Tuesday, June 18, 2013
Services Today for Retired Superior Court Judge Dell
By a MetNews Staff Writer
GEORGE M. DELL
Services will be held today for retired Los Angeles Superior Court Judge George M. Dell, who died Friday at the age of 88.
The cause of death was “old age,” his daughter, San Jose attorney Adrienne M. Dell, told the MetNews. “He just wore out.”
Dell retired from the court in 1985 after 22 years of judicial service, preceded by two years as a court commissioner. He remained active until about five years ago as an arbitrator/mediator.
The Washington, D.C. native came to California with his family when he was 8 years old. The family lived in the Huntington Park area, and the future jurist attended USC before joining the Army.
He then entered the U.S. Military Academy, graduating in 1947, the same year the U.S. Air Force was established as a separate branch of the service. Dell was commissioned as a lieutenant, leaving active service in 1950 but serving in the Reserve at the same rank.
After leaving active service, he attended law school at USC, becoming editor-in-chief of the law review before graduating in 1953 and joining Mitchell, Silberberg & Knupp. He left after two years to gain more trial experience, and worked in a small firm and as a sole practitioner until his appointment as Superior Court commissioner in 1961.
Before becoming a judicial officer, he was politically active, serving on the county and state central committees of the Democratic Party.
Then-Gov. Pat Brown appointed him to the Los Angeles Municipal Court in 1963. He ran for the Superior Court in 1966, challenging Judge Thomas C. Yager, also now deceased.
Dell once told a reporter that he ran against Yager because the incumbent “was not considered a particular asset to the bench.” Dell received the largest number of votes in the plebiscite that was conducted in those days by the County Bar, but Yager won the election with 60 percent of the vote, compared to 27 percent for Dell and 13 percent for since-deceased Municipal Court Judge Leila Bulgrin.
He “got clobbered,” Dell later explained, because he only had $5,000 to spend on a campaign. A few months after the election, however, Brown appointed him to the Superior Court, where he sat in Long Beach, Santa Monica, and downtown Los Angeles, where he had both civil and criminal assignments.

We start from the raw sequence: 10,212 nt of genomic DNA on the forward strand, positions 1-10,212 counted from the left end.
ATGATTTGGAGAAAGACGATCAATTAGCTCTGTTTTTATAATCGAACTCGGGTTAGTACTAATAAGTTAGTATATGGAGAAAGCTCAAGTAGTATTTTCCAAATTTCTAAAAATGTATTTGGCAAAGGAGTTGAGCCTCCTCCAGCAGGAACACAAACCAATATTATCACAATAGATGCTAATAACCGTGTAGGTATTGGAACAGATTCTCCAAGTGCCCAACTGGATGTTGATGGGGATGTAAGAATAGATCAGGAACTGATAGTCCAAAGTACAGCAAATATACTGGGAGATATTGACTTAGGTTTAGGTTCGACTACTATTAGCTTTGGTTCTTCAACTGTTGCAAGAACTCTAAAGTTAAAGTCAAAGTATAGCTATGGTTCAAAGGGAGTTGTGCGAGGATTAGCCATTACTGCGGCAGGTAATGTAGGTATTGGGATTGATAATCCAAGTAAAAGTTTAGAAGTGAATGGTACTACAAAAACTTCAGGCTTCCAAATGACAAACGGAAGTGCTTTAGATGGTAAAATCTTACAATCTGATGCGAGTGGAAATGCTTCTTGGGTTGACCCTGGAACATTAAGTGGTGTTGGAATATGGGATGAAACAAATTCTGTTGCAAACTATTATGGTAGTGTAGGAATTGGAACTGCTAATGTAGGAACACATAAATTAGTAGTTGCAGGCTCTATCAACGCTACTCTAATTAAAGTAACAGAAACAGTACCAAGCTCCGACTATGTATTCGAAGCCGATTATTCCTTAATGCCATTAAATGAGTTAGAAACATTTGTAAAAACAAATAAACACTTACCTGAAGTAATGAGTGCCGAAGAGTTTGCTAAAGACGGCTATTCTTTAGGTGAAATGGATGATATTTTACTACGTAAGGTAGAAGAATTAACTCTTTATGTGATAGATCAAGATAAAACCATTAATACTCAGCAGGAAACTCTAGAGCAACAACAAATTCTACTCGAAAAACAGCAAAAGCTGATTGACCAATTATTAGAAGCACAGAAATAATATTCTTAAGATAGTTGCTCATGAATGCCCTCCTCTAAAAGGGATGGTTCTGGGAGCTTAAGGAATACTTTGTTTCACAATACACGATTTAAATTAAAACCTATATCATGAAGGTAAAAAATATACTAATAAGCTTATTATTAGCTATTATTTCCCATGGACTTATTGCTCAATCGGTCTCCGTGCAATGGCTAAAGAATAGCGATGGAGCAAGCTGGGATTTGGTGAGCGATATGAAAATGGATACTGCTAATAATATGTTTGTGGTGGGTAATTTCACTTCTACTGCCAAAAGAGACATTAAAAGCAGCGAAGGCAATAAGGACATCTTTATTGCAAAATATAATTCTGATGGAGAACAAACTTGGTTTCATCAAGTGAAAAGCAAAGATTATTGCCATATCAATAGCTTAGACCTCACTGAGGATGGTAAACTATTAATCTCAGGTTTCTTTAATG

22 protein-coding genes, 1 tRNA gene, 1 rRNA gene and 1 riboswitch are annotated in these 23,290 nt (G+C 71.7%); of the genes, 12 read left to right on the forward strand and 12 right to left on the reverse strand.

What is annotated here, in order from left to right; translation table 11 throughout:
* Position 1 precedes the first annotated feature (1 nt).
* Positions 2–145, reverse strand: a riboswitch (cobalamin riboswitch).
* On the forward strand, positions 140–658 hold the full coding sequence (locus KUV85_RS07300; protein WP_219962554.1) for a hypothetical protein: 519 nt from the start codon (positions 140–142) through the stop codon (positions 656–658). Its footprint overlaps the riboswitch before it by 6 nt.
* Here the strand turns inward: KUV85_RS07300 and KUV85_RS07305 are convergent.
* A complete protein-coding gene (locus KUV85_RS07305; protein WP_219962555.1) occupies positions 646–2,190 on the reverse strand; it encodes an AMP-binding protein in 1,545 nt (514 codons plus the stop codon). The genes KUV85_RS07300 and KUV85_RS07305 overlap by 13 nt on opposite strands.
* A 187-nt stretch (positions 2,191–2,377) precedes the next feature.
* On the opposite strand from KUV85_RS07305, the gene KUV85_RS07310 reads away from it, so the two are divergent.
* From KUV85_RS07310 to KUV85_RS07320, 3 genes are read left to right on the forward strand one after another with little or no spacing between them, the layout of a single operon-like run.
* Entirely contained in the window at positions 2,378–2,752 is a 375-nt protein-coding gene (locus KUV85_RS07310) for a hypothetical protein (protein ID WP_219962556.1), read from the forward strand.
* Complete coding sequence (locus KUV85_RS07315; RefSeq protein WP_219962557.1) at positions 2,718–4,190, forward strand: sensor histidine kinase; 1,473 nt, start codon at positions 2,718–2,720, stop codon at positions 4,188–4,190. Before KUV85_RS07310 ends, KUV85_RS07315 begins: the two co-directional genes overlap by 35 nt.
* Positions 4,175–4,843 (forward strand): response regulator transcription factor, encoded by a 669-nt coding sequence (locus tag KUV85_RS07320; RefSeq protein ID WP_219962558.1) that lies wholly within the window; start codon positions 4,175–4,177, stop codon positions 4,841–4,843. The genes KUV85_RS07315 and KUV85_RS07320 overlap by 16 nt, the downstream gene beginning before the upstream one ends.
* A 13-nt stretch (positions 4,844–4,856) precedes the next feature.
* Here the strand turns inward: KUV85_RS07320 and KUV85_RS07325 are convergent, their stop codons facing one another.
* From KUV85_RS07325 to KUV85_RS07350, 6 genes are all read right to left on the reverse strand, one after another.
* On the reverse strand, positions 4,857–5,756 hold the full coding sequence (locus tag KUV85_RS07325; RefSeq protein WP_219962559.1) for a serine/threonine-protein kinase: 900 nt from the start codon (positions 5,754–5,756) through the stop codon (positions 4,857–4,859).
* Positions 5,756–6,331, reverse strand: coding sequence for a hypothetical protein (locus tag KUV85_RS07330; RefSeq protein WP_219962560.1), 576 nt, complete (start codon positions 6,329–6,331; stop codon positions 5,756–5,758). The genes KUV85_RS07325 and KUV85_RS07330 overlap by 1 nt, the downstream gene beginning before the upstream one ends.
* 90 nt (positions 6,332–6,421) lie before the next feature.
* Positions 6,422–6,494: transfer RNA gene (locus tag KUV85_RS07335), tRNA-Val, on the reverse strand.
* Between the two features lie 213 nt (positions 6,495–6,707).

He was supervising judge of the criminal courts in 1970, presiding over some of the pretrial proceedings involving Charles Manson and his followers. He spent several years in law-and-motion, where he spent a year as supervising judge, and in writs-and-receivers, and sat on assignment in the Court of Appeal.
In the criminal courts, he presided over complex and lengthy trials, including one that resulted from a shootout between police and the Black Panther Party and lasted eight months. He also ruled that the state’s prohibition of oral sex between consenting adults was unconstitutional, a ruling that was overturned on appeal, although the Legislature later repealed the statute.
Adrienne Dell said her father “was a very brilliant, special man” with an uncommon intellect and a strong sense of fairness. “Everybody wanted him to hear their cases,” in both criminal and civil court, she said, and as a mediator/arbitrator, because “he was exceptionally fair.”
Today’s services are scheduled for 11 a.m. at Hillside Memorial Park, 6001 W. Centinela Ave. The family suggested that well-wishers donate to any charity of their choice in the jurist’s memory.
Copyright 2013, Metropolitan News Company